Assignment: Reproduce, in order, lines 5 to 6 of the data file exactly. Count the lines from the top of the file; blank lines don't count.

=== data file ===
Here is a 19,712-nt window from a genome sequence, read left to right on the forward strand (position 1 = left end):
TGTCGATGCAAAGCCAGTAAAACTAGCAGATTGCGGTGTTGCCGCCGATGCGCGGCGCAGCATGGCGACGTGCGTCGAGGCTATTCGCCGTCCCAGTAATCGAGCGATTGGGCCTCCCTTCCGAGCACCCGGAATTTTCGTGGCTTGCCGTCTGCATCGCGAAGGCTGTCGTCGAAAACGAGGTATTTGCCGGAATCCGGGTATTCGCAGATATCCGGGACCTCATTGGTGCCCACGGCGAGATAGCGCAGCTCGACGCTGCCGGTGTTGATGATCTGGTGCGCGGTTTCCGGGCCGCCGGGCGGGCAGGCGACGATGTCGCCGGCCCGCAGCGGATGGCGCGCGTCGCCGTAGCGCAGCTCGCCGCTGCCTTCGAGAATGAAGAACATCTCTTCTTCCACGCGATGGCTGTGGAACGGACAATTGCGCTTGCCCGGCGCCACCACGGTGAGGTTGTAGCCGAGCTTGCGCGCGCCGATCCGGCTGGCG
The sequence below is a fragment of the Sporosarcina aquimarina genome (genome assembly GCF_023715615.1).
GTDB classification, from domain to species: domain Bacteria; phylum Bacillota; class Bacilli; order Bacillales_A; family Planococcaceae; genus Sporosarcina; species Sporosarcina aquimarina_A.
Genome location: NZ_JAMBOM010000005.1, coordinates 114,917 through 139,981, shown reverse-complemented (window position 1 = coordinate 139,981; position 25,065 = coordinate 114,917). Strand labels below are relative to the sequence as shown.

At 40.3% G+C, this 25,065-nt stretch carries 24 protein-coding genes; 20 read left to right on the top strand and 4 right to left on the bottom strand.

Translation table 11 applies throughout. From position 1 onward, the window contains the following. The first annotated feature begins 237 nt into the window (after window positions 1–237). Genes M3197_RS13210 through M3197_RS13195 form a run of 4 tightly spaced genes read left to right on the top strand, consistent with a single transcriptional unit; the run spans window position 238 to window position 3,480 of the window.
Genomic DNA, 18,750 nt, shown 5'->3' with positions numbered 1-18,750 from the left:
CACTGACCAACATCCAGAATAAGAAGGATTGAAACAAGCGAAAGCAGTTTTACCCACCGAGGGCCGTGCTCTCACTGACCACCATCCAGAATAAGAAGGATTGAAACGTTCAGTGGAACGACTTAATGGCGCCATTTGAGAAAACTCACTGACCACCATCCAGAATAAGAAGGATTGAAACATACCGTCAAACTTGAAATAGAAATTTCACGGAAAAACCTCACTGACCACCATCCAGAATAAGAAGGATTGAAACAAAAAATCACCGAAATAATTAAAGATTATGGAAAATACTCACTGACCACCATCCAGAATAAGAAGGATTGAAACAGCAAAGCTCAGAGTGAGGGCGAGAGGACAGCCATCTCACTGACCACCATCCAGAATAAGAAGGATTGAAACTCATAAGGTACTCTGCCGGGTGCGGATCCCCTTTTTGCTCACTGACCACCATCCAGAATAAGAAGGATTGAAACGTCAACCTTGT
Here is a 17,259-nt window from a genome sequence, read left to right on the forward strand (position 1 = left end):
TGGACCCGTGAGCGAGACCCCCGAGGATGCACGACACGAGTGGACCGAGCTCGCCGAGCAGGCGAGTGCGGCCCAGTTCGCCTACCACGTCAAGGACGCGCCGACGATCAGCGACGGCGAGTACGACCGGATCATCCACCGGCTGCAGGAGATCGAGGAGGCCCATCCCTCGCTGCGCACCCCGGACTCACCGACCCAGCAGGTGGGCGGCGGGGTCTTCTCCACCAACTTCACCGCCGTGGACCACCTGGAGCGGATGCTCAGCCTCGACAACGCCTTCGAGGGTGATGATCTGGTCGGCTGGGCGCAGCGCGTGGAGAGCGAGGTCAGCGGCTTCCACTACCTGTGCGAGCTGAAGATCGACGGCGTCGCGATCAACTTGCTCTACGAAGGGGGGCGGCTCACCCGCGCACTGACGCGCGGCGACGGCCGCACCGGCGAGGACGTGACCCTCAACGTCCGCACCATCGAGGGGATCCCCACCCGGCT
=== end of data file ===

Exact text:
Genome location: NZ_JAMBOM010000005.1, coordinates 114,917 through 139,981, shown reverse-complemented (window position 1 = coordinate 139,981; position 25,065 = coordinate 114,917). Strand labels below are relative to the sequence as shown.

At 40.3% G+C, this 25,065-nt stretch carries 24 protein-coding genes; 20 read left to right on the top strand and 4 right to left on the bottom strand.